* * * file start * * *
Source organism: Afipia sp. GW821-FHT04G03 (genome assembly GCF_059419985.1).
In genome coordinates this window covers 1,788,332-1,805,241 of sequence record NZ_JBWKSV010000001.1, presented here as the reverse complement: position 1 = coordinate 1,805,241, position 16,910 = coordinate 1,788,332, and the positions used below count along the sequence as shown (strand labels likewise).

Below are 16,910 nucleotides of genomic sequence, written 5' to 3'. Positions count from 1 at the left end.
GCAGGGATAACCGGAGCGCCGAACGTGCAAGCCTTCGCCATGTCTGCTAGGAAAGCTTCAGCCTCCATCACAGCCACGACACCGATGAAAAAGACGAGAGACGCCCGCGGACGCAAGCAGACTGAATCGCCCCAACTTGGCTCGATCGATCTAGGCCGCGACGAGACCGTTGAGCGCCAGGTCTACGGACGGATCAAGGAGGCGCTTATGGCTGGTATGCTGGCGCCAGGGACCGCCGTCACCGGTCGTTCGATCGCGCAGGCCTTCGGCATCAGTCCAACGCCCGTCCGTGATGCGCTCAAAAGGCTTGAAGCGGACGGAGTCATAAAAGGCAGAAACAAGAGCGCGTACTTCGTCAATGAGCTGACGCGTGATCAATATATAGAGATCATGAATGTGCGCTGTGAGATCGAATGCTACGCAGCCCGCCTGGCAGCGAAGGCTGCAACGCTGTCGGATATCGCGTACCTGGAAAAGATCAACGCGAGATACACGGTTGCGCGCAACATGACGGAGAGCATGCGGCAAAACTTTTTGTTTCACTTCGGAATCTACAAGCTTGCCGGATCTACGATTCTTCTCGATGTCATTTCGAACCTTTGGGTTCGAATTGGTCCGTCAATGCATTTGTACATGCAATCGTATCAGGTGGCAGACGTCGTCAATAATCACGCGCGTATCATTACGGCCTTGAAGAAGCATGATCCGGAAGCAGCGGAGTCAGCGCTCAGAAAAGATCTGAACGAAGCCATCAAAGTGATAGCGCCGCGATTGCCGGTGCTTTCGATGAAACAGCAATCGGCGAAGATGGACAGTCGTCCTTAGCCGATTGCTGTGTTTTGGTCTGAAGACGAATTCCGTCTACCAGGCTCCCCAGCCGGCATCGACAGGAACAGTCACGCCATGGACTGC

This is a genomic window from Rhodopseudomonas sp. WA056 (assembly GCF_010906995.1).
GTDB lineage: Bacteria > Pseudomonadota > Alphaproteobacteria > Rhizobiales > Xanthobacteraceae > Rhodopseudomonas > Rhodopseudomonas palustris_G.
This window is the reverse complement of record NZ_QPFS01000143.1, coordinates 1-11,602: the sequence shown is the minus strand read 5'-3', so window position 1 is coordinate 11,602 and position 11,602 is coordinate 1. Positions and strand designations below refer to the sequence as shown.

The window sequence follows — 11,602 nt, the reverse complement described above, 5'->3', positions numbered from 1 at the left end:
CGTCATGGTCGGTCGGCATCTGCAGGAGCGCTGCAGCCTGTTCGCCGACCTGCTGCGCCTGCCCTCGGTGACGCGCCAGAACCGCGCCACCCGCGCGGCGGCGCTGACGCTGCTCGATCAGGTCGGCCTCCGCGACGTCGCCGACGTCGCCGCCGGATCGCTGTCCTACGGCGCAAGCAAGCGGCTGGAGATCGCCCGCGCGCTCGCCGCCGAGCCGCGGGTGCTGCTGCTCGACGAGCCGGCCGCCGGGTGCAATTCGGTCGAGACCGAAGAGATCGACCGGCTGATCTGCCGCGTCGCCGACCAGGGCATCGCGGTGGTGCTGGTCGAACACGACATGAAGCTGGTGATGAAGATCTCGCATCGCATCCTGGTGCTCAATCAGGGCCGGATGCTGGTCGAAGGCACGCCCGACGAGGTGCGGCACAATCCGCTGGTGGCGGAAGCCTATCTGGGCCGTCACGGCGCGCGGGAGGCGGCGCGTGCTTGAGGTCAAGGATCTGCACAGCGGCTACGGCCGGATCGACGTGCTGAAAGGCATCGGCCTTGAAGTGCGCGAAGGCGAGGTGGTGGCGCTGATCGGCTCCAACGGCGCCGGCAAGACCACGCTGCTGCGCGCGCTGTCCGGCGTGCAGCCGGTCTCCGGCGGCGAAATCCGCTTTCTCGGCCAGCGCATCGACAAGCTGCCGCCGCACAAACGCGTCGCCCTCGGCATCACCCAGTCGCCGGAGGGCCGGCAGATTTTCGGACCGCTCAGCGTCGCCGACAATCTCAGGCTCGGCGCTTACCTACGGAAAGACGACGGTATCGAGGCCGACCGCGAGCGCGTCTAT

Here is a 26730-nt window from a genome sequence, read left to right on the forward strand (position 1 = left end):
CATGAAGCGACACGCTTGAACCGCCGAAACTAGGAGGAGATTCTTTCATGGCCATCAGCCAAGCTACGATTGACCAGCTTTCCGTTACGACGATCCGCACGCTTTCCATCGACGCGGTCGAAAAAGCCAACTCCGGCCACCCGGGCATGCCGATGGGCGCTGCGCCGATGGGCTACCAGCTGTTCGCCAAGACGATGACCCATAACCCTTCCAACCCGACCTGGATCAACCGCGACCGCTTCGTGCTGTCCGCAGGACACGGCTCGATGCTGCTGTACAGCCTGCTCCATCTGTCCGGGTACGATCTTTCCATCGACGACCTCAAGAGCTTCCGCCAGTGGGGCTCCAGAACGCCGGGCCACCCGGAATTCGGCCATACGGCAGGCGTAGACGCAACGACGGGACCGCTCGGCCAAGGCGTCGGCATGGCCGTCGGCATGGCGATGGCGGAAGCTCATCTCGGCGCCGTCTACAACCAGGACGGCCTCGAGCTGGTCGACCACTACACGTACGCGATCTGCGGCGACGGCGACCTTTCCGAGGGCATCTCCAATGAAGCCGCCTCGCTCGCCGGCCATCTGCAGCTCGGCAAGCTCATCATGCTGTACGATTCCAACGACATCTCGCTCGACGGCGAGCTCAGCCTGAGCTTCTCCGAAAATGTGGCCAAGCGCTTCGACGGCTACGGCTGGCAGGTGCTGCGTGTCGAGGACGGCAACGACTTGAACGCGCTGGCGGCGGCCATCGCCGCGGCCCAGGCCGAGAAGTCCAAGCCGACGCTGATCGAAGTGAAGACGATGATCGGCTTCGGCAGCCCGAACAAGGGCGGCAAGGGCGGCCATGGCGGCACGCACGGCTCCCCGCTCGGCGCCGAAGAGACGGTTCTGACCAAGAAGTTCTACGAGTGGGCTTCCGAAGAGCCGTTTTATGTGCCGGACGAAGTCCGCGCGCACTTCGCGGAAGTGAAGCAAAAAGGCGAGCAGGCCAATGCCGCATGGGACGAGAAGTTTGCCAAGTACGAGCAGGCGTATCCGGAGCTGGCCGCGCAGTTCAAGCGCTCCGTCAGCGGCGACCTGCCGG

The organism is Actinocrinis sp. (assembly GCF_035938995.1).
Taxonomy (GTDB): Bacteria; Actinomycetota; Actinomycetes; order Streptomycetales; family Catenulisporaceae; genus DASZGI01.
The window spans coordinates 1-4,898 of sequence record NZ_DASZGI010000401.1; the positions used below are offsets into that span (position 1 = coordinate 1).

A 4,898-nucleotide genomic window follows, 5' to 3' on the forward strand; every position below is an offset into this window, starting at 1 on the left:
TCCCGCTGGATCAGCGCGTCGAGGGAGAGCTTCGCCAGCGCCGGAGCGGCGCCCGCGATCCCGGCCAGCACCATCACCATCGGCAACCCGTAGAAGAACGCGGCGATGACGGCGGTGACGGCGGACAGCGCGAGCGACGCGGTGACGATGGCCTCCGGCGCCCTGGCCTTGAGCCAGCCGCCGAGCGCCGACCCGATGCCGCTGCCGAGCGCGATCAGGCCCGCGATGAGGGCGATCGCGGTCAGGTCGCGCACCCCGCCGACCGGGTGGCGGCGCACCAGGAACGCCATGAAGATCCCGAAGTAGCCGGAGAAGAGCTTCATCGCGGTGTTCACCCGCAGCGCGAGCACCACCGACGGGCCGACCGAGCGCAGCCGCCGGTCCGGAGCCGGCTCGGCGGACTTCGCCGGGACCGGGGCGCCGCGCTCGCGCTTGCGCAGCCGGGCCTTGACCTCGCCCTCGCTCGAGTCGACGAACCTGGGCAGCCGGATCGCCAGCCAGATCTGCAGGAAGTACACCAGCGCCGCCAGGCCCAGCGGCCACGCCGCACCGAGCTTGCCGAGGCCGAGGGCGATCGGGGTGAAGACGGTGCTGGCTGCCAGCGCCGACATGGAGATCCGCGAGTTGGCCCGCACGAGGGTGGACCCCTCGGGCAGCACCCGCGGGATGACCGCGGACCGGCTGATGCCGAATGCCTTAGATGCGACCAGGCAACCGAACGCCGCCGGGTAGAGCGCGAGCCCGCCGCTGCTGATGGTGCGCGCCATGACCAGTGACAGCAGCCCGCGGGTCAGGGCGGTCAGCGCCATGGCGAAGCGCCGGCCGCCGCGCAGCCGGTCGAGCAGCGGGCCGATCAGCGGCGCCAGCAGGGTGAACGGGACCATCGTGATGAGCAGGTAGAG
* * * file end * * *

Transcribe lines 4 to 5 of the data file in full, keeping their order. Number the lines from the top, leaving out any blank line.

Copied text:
GCAGGGATAACCGGAGCGCCGAACGTGCAAGCCTTCGCCATGTCTGCTAGGAAAGCTTCAGCCTCCATCACAGCCACGACACCGATGAAAAAGACGAGAGACGCCCGCGGACGCAAGCAGACTGAATCGCCCCAACTTGGCTCGATCGATCTAGGCCGCGACGAGACCGTTGAGCGCCAGGTCTACGGACGGATCAAGGAGGCGCTTATGGCTGGTATGCTGGCGCCAGGGACCGCCGTCACCGGTCGTTCGATCGCGCAGGCCTTCGGCATCAGTCCAACGCCCGTCCGTGATGCGCTCAAAAGGCTTGAAGCGGACGGAGTCATAAAAGGCAGAAACAAGAGCGCGTACTTCGTCAATGAGCTGACGCGTGATCAATATATAGAGATCATGAATGTGCGCTGTGAGATCGAATGCTACGCAGCCCGCCTGGCAGCGAAGGCTGCAACGCTGTCGGATATCGCGTACCTGGAAAAGATCAACGCGAGATACACGGTTGCGCGCAACATGACGGAGAGCATGCGGCAAAACTTTTTGTTTCACTTCGGAATCTACAAGCTTGCCGGATCTACGATTCTTCTCGATGTCATTTCGAACCTTTGGGTTCGAATTGGTCCGTCAATGCATTTGTACATGCAATCGTATCAGGTGGCAGACGTCGTCAATAATCACGCGCGTATCATTACGGCCTTGAAGAAGCATGATCCGGAAGCAGCGGAGTCAGCGCTCAGAAAAGATCTGAACGAAGCCATCAAAGTGATAGCGCCGCGATTGCCGGTGCTTTCGATGAAACAGCAATCGGCGAAGATGGACAGTCGTCCTTAGCCGATTGCTGTGTTTTGGTCTGAAGACGAATTCCGTCTACCAGGCTCCCCAGCCGGCATCGACAGGAACAGTCACGCCATGGACTGC

This is a genomic window from Rhodopseudomonas sp. WA056 (assembly GCF_010906995.1).